Ocwen's cost advantages have helped it to grow fast. Its portfolio more than doubled from the fourth quarter of 2012 to the end of the first quarter of 2013, and the company is now servicing more mortgages, as measured in dollars, than banks like Citigroup Inc. and U.S. Bancorp.
Nationstar, which is majority-owned by hedge fund Fortress Investment Group, has increased its servicing book nine-fold since 2009, yet reduced 60-day delinquencies by more than 30 percent, it said. The company's systems can handle 6 million loans, far more than the 2.5 million it will have after it completes a deal to acquire loans from Bank of America, said John Hoffman, a spokesman for Nationstar in Lewisville, Texas.
"We have both the capacity and the processes in place to handle those kinds of transfers," Hoffman said.
For its part, Ocwen believes its technology helps to make servicing rights transfers "operationally seamless, although some borrowers naturally will have questions about the change in servicers," said Paul Koches, a spokesman at Ocwen, in an e-mailed statement to Reuters.
Ocwen serviced $439.25 billion in the first quarter of this year, more than double the $193 billion in the fourth quarter of last year, according to Inside Mortgage Finance.
Walter, which traces its roots back to 1958, when it was the financing arm of a U.S. homebuilder and natural resources company, did not respond to requests for comment. The firm's vice chairman Denmar Dixon told investors in January that transfers come with risk but that the company had the proper people, systems and processes to minimize those concerns.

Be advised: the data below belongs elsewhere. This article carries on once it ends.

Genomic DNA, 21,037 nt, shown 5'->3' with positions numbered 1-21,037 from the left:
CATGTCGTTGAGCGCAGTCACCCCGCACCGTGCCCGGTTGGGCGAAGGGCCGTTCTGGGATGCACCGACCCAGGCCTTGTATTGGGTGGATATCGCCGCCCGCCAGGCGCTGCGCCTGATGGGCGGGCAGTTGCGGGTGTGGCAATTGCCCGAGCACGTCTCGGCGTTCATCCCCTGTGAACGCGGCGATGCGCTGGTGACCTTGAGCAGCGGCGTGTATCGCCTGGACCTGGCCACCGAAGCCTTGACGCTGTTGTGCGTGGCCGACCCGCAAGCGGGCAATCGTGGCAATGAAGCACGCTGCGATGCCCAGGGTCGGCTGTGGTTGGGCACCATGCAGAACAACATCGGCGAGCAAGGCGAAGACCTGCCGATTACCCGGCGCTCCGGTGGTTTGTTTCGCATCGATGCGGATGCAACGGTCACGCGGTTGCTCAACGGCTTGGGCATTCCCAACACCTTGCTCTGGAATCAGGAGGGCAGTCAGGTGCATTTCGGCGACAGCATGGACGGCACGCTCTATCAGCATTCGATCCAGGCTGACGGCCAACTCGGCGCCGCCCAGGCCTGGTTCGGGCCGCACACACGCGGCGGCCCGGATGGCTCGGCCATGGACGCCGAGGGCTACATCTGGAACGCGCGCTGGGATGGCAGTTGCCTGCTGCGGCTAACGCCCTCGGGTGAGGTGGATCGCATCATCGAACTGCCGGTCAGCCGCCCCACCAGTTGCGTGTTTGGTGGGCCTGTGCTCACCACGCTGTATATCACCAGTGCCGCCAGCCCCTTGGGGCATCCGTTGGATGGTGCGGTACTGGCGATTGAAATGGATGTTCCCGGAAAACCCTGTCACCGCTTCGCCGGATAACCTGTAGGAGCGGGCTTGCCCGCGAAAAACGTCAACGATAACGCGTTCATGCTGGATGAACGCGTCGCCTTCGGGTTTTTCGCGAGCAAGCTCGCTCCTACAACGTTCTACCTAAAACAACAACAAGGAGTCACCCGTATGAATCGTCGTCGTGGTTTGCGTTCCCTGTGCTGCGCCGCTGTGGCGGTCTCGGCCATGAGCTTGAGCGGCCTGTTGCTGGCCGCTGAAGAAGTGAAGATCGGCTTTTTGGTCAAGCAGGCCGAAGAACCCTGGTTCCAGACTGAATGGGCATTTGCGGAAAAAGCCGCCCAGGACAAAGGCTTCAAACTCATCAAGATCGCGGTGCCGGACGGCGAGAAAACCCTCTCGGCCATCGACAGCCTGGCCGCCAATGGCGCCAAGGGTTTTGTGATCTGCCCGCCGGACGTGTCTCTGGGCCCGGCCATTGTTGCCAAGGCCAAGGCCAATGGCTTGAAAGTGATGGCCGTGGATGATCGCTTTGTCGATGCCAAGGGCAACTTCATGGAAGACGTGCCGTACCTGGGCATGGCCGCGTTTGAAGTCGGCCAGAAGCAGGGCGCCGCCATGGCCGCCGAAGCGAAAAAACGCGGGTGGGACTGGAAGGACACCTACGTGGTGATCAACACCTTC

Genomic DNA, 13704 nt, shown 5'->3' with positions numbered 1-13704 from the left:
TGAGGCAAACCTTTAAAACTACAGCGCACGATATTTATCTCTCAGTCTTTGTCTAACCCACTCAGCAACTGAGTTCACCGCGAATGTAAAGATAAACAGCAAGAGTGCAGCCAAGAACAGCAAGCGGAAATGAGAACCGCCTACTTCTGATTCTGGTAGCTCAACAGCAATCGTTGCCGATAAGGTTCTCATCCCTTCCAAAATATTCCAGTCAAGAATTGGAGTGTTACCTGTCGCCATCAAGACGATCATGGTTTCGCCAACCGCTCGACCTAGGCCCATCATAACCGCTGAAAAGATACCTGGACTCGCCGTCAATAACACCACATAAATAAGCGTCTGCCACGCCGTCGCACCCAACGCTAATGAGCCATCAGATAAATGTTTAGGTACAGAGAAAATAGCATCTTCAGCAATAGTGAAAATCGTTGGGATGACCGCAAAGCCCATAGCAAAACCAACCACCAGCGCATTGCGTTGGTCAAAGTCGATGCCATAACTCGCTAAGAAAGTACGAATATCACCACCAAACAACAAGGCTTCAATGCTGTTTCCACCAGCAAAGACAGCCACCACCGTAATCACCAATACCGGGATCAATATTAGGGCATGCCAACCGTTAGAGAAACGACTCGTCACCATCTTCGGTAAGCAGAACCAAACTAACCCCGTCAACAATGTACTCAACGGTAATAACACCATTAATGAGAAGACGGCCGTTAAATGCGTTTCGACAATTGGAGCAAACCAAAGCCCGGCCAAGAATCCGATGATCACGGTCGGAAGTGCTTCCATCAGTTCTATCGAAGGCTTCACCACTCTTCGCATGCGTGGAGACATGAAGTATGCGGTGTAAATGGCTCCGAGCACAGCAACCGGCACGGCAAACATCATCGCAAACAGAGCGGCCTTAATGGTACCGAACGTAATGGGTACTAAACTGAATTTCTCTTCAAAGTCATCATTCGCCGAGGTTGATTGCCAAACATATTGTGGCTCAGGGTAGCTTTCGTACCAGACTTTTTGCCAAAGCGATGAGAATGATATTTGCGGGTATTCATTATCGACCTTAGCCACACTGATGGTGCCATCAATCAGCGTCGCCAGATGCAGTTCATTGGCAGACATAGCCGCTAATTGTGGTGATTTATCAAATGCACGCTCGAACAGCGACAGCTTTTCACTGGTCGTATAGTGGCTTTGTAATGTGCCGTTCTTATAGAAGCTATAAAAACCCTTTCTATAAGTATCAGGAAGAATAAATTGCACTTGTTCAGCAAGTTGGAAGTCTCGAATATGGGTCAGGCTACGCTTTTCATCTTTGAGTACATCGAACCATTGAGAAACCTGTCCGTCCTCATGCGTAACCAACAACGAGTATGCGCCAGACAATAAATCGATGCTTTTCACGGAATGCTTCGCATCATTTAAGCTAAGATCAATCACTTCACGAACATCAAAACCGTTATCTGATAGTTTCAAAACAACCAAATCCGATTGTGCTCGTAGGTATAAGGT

Stock investors are more than happy with these companies. Nationstar's shares have almost tripled since its initial public offering in March 2012. Shares in Ocwen and Walter have more than doubled over the same period.
Even Steve Eisman, an investor who profited handsomely from shorting the housing market before it crashed, said in a presentation last month that he thought Ocwen was an attractive investment.
State regulators have been paying close attention to cases where the transfer of home loans to the mortgage servicers were problematic to compensate for the comparatively light federal oversight of these companies, said John Prendergast, vice president for supervision at the Conference of State Bank Supervisors.
"It's a considerable issue because the regulators have seen instances where it didn't go so well," Prendergast said.
In December, New York regulators ordered Ocwen to accept an independent monitor to oversee its servicing practices, in exchange for allowing the company to acquire two more portfolios.
The CFPB said in February it was concerned about home loan servicing transfers, and issued a bulletin advising home lenders about their obligations to protect consumers during the process. Officials from the CFPB declined to comment, other than to say they have "a handful" of mortgage "experts" and are still staffing up to administer new mortgage servicing rules that will apply to the industry starting in 2014.
Consumer advocates can point to cases where individuals had major issues after loans were transferred. When the mortgage of Ester Villalpando, a 54-year-old homeowner in San Antonio, Texas, was transferred to Ocwen in the fall of 2010, for example, she said she did not get a booklet of coupons that she needed to send with her monthly mortgage check.
Ocwen would not accept her checks, and initiated foreclosure proceedings for non-payment, she said. When she tried to get a loan modification later, she kept getting conflicting information from the servicer. "It has just been a nightmare," she said. Ocwen declined to comment on the case.
What is not clear yet, given the recent rapid changes in the industry, is whether banks or independent payment collectors generate more complaints per borrower.